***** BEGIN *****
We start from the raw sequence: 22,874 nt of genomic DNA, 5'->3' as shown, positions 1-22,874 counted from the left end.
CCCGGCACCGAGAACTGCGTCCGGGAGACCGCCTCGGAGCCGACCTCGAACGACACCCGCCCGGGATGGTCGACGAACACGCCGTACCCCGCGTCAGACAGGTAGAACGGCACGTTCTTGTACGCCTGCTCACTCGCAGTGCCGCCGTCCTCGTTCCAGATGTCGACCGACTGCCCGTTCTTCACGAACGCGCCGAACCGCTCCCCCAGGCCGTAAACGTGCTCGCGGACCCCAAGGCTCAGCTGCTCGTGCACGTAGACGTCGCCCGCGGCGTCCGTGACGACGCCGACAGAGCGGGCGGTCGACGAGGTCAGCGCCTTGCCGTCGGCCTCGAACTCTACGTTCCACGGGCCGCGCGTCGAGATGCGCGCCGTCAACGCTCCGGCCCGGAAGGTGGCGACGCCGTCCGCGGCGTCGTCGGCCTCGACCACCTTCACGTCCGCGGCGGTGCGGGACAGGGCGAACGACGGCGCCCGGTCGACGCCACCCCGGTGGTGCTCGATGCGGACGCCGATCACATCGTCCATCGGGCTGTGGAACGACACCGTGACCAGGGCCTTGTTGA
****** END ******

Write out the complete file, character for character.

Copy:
We start from the raw sequence: 22,874 nt of genomic DNA, 5'->3' as shown, positions 1-22,874 counted from the left end.
CCCGGCACCGAGAACTGCGTCCGGGAGACCGCCTCGGAGCCGACCTCGAACGACACCCGCCCGGGATGGTCGACGAACACGCCGTACCCCGCGTCAGACAGGTAGAACGGCACGTTCTTGTACGCCTGCTCACTCGCAGTGCCGCCGTCCTCGTTCCAGATGTCGACCGACTGCCCGTTCTTCACGAACGCGCCGAACCGCTCCCCCAGGCCGTAAACGTGCTCGCGGACCCCAAGGCTCAGCTGCTCGTGCACGTAGACGTCGCCCGCGGCGTCCGTGACGACGCCGACAGAGCGGGCGGTCGACGAGGTCAGCGCCTTGCCGTCGGCCTCGAACTCTACGTTCCACGGGCCGCGCGTCGAGATGCGCGCCGTCAACGCTCCGGCCCGGAAGGTGGCGACGCCGTCCGCGGCGTCGTCGGCCTCGACCACCTTCACGTCCGCGGCGGTGCGGGACAGGGCGAACGACGGCGCCCGGTCGACGCCACCCCGGTGGTGCTCGATGCGGACGCCGATCACATCGTCCATCGGGCTGTGGAACGACACCGTGACCAGGGCCTTGTTGA